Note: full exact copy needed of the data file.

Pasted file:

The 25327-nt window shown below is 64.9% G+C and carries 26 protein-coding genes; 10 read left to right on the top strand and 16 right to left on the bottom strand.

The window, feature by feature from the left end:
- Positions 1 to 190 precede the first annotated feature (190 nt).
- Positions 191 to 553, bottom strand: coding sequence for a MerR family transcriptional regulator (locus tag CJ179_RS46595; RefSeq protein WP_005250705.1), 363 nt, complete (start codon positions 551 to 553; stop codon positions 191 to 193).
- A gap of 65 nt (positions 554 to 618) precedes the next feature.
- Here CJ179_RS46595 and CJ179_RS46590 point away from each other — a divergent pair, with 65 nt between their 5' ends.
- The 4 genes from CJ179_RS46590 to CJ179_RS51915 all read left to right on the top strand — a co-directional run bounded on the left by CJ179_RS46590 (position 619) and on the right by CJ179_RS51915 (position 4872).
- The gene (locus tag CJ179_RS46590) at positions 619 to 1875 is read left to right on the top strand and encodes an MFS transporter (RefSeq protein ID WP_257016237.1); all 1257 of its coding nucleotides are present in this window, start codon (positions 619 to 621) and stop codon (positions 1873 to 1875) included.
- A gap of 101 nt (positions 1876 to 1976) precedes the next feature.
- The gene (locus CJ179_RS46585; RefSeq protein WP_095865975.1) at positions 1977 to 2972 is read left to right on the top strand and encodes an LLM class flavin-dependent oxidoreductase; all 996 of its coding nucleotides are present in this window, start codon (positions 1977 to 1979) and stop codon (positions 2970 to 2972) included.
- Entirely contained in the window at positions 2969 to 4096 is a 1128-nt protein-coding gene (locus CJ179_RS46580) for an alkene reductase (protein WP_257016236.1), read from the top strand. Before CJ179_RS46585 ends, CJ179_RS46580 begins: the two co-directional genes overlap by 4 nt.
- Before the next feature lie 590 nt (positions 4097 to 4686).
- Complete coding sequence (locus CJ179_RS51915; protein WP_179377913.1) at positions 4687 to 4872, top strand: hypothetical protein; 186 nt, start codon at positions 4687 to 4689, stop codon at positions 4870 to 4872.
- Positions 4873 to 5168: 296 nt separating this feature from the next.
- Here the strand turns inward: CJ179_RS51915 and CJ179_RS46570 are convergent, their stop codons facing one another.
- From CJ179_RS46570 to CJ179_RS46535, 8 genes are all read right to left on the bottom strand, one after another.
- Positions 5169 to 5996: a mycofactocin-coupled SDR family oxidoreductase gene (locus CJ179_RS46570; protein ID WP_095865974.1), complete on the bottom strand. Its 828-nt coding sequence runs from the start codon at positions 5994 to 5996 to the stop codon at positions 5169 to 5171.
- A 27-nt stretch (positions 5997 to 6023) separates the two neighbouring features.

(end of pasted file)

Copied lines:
The 25327-nt window shown below is 64.9% G+C and carries 26 protein-coding genes; 10 read left to right on the top strand and 16 right to left on the bottom strand.

The window, feature by feature from the left end:
- Positions 1 to 190 precede the first annotated feature (190 nt).
- Positions 191 to 553, bottom strand: coding sequence for a MerR family transcriptional regulator (locus tag CJ179_RS46595; RefSeq protein WP_005250705.1), 363 nt, complete (start codon positions 551 to 553; stop codon positions 191 to 193).
- A gap of 65 nt (positions 554 to 618) precedes the next feature.
- Here CJ179_RS46595 and CJ179_RS46590 point away from each other — a divergent pair, with 65 nt between their 5' ends.
- The 4 genes from CJ179_RS46590 to CJ179_RS51915 all read left to right on the top strand — a co-directional run bounded on the left by CJ179_RS46590 (position 619) and on the right by CJ179_RS51915 (position 4872).
- The gene (locus tag CJ179_RS46590) at positions 619 to 1875 is read left to right on the top strand and encodes an MFS transporter (RefSeq protein ID WP_257016237.1); all 1257 of its coding nucleotides are present in this window, start codon (positions 619 to 621) and stop codon (positions 1873 to 1875) included.
- A gap of 101 nt (positions 1876 to 1976) precedes the next feature.
- The gene (locus CJ179_RS46585; RefSeq protein WP_095865975.1) at positions 1977 to 2972 is read left to right on the top strand and encodes an LLM class flavin-dependent oxidoreductase; all 996 of its coding nucleotides are present in this window, start codon (positions 1977 to 1979) and stop codon (positions 2970 to 2972) included.
- Entirely contained in the window at positions 2969 to 4096 is a 1128-nt protein-coding gene (locus CJ179_RS46580) for an alkene reductase (protein WP_257016236.1), read from the top strand. Before CJ179_RS46585 ends, CJ179_RS46580 begins: the two co-directional genes overlap by 4 nt.
- Before the next feature lie 590 nt (positions 4097 to 4686).
- Complete coding sequence (locus CJ179_RS51915; protein WP_179377913.1) at positions 4687 to 4872, top strand: hypothetical protein; 186 nt, start codon at positions 4687 to 4689, stop codon at positions 4870 to 4872.
- Positions 4873 to 5168: 296 nt separating this feature from the next.
- Here the strand turns inward: CJ179_RS51915 and CJ179_RS46570 are convergent, their stop codons facing one another.
- From CJ179_RS46570 to CJ179_RS46535, 8 genes are all read right to left on the bottom strand, one after another.
- Positions 5169 to 5996: a mycofactocin-coupled SDR family oxidoreductase gene (locus CJ179_RS46570; protein ID WP_095865974.1), complete on the bottom strand. Its 828-nt coding sequence runs from the start codon at positions 5994 to 5996 to the stop codon at positions 5169 to 5171.
- A 27-nt stretch (positions 5997 to 6023) separates the two neighbouring features.